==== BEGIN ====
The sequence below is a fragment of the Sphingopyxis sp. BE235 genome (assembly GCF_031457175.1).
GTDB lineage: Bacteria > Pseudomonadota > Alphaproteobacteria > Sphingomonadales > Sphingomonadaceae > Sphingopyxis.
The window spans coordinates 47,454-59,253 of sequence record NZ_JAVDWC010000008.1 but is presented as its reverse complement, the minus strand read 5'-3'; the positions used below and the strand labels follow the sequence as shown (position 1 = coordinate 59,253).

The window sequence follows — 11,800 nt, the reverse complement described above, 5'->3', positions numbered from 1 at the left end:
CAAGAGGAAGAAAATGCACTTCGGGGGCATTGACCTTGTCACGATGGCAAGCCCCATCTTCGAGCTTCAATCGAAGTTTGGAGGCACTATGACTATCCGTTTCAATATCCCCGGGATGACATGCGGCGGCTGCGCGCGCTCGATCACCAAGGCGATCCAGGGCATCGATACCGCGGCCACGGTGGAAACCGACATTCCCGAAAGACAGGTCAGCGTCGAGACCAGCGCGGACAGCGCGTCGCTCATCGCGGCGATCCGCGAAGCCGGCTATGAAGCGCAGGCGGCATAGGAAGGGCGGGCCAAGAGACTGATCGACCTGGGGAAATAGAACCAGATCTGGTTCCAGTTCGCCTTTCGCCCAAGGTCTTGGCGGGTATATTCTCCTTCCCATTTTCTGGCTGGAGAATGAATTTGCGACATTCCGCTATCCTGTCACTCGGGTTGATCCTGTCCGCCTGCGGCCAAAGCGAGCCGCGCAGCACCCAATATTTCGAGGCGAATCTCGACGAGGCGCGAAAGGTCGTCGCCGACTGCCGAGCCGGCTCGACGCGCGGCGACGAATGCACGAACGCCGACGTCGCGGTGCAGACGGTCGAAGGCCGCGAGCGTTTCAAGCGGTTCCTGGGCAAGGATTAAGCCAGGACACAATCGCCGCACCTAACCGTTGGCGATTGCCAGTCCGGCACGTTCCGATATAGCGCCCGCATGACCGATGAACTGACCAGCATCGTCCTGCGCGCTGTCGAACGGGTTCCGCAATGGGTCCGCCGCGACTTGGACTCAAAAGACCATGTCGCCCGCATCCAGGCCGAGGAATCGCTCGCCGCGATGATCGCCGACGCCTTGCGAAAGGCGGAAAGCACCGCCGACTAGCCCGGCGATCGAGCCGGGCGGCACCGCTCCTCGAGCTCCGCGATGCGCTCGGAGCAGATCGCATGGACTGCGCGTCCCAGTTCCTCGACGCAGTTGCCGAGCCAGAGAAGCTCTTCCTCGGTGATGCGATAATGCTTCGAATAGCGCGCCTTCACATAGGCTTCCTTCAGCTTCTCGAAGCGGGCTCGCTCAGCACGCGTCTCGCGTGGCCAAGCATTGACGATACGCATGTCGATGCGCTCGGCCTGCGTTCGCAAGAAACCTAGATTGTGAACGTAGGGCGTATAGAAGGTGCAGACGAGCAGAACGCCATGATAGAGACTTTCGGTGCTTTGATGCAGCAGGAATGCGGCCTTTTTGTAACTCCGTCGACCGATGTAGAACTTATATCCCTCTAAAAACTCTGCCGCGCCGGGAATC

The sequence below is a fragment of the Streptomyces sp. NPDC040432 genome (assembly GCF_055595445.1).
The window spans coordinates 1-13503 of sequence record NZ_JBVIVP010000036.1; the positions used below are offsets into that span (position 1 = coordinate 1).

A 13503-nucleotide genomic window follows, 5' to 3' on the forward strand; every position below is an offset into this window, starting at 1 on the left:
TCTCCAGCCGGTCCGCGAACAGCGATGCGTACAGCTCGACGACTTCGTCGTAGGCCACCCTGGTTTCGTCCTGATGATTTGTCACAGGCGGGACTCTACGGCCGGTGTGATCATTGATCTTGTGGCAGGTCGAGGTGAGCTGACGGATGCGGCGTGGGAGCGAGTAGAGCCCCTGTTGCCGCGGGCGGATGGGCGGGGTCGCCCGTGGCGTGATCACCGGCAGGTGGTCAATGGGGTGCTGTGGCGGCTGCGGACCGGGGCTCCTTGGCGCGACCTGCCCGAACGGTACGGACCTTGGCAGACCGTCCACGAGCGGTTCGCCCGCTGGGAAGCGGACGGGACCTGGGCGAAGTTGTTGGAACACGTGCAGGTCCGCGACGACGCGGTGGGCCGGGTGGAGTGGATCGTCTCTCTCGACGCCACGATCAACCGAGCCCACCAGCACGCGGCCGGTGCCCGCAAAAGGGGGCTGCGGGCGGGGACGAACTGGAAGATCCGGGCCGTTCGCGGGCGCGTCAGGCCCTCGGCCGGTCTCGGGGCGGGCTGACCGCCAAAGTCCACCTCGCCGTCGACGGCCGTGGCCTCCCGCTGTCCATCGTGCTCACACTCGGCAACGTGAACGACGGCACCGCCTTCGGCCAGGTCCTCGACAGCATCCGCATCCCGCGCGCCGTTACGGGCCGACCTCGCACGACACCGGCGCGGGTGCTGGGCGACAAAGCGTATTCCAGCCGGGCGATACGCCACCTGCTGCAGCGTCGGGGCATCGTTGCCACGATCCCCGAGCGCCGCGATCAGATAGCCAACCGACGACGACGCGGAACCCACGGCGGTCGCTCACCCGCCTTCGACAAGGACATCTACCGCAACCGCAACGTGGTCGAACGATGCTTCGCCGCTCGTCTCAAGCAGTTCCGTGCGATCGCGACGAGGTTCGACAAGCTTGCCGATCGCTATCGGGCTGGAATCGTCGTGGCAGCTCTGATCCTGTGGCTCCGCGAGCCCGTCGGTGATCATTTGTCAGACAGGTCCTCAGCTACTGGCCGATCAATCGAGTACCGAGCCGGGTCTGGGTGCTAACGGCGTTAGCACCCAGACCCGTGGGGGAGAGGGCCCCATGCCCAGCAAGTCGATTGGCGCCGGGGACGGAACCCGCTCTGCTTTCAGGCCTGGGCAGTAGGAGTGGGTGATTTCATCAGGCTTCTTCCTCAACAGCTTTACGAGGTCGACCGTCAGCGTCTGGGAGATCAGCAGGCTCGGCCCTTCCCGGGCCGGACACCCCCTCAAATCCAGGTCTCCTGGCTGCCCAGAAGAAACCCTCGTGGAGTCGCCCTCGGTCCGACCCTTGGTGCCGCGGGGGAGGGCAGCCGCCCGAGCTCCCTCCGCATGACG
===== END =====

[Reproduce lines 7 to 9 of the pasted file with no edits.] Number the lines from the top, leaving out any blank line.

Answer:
The window spans coordinates 1-13503 of sequence record NZ_JBVIVP010000036.1; the positions used below are offsets into that span (position 1 = coordinate 1).

A 13503-nucleotide genomic window follows, 5' to 3' on the forward strand; every position below is an offset into this window, starting at 1 on the left:
TCTCCAGCCGGTCCGCGAACAGCGATGCGTACAGCTCGACGACTTCGTCGTAGGCCACCCTGGTTTCGTCCTGATGATTTGTCACAGGCGGGACTCTACGGCCGGTGTGATCATTGATCTTGTGGCAGGTCGAGGTGAGCTGACGGATGCGGCGTGGGAGCGAGTAGAGCCCCTGTTGCCGCGGGCGGATGGGCGGGGTCGCCCGTGGCGTGATCACCGGCAGGTGGTCAATGGGGTGCTGTGGCGGCTGCGGACCGGGGCTCCTTGGCGCGACCTGCCCGAACGGTACGGACCTTGGCAGACCGTCCACGAGCGGTTCGCCCGCTGGGAAGCGGACGGGACCTGGGCGAAGTTGTTGGAACACGTGCAGGTCCGCGACGACGCGGTGGGCCGGGTGGAGTGGATCGTCTCTCTCGACGCCACGATCAACCGAGCCCACCAGCACGCGGCCGGTGCCCGCAAAAGGGGGCTGCGGGCGGGGACGAACTGGAAGATCCGGGCCGTTCGCGGGCGCGTCAGGCCCTCGGCCGGTCTCGGGGCGGGCTGACCGCCAAAGTCCACCTCGCCGTCGACGGCCGTGGCCTCCCGCTGTCCATCGTGCTCACACTCGGCAACGTGAACGACGGCACCGCCTTCGGCCAGGTCCTCGACAGCATCCGCATCCCGCGCGCCGTTACGGGCCGACCTCGCACGACACCGGCGCGGGTGCTGGGCGACAAAGCGTATTCCAGCCGGGCGATACGCCACCTGCTGCAGCGTCGGGGCATCGTTGCCACGATCCCCGAGCGCCGCGATCAGATAGCCAACCGACGACGACGCGGAACCCACGGCGGTCGCTCACCCGCCTTCGACAAGGACATCTACCGCAACCGCAACGTGGTCGAACGATGCTTCGCCGCTCGTCTCAAGCAGTTCCGTGCGATCGCGACGAGGTTCGACAAGCTTGCCGATCGCTATCGGGCTGGAATCGTCGTGGCAGCTCTGATCCTGTGGCTCCGCGAGCCCGTCGGTGATCATTTGTCAGACAGGTCCTCAGCTACTGGCCGATCAATCGAGTACCGAGCCGGGTCTGGGTGCTAACGGCGTTAGCACCCAGACCCGTGGGGGAGAGGGCCCCATGCCCAGCAAGTCGATTGGCGCCGGGGACGGAACCCGCTCTGCTTTCAGGCCTGGGCAGTAGGAGTGGGTGATTTCATCAGGCTTCTTCCTCAACAGCTTTACGAGGTCGACCGTCAGCGTCTGGGAGATCAGCAGGCTCGGCCCTTCCCGGGCCGGACACCCCCTCAAATCCAGGTCTCCTGGCTGCCCAGAAGAAACCCTCGTGGAGTCGCCCTCGGTCCGACCCTTGGTGCCGCGGGGGAGGGCAGCCGCCCGAGCTCCCTCCGCATGACG